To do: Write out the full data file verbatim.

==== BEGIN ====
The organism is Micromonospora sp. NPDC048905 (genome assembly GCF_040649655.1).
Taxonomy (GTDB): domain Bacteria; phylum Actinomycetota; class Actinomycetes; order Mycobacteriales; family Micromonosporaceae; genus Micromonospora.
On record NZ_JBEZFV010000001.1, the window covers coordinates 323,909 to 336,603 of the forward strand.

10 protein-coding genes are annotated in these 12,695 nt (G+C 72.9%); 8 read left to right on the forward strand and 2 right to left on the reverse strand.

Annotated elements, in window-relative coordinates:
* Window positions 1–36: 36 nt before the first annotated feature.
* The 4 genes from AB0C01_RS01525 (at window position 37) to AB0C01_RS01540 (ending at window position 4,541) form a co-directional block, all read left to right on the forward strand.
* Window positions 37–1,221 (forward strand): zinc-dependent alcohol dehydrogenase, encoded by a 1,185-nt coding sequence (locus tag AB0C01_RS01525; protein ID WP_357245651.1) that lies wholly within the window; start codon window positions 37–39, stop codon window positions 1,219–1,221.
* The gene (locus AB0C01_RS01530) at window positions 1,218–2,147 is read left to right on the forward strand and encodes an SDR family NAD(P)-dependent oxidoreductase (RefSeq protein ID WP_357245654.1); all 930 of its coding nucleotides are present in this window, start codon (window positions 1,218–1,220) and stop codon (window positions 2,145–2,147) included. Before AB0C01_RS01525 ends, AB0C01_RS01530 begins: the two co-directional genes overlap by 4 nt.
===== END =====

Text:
The organism is Micromonospora sp. NPDC048905 (genome assembly GCF_040649655.1).
Taxonomy (GTDB): domain Bacteria; phylum Actinomycetota; class Actinomycetes; order Mycobacteriales; family Micromonosporaceae; genus Micromonospora.
On record NZ_JBEZFV010000001.1, the window covers coordinates 323,909 to 336,603 of the forward strand.

10 protein-coding genes are annotated in these 12,695 nt (G+C 72.9%); 8 read left to right on the forward strand and 2 right to left on the reverse strand.

Annotated elements, in window-relative coordinates:
* Window positions 1–36: 36 nt before the first annotated feature.
* The 4 genes from AB0C01_RS01525 (at window position 37) to AB0C01_RS01540 (ending at window position 4,541) form a co-directional block, all read left to right on the forward strand.
* Window positions 37–1,221 (forward strand): zinc-dependent alcohol dehydrogenase, encoded by a 1,185-nt coding sequence (locus tag AB0C01_RS01525; protein ID WP_357245651.1) that lies wholly within the window; start codon window positions 37–39, stop codon window positions 1,219–1,221.
* The gene (locus AB0C01_RS01530) at window positions 1,218–2,147 is read left to right on the forward strand and encodes an SDR family NAD(P)-dependent oxidoreductase (RefSeq protein ID WP_357245654.1); all 930 of its coding nucleotides are present in this window, start codon (window positions 1,218–1,220) and stop codon (window positions 2,145–2,147) included. Before AB0C01_RS01525 ends, AB0C01_RS01530 begins: the two co-directional genes overlap by 4 nt.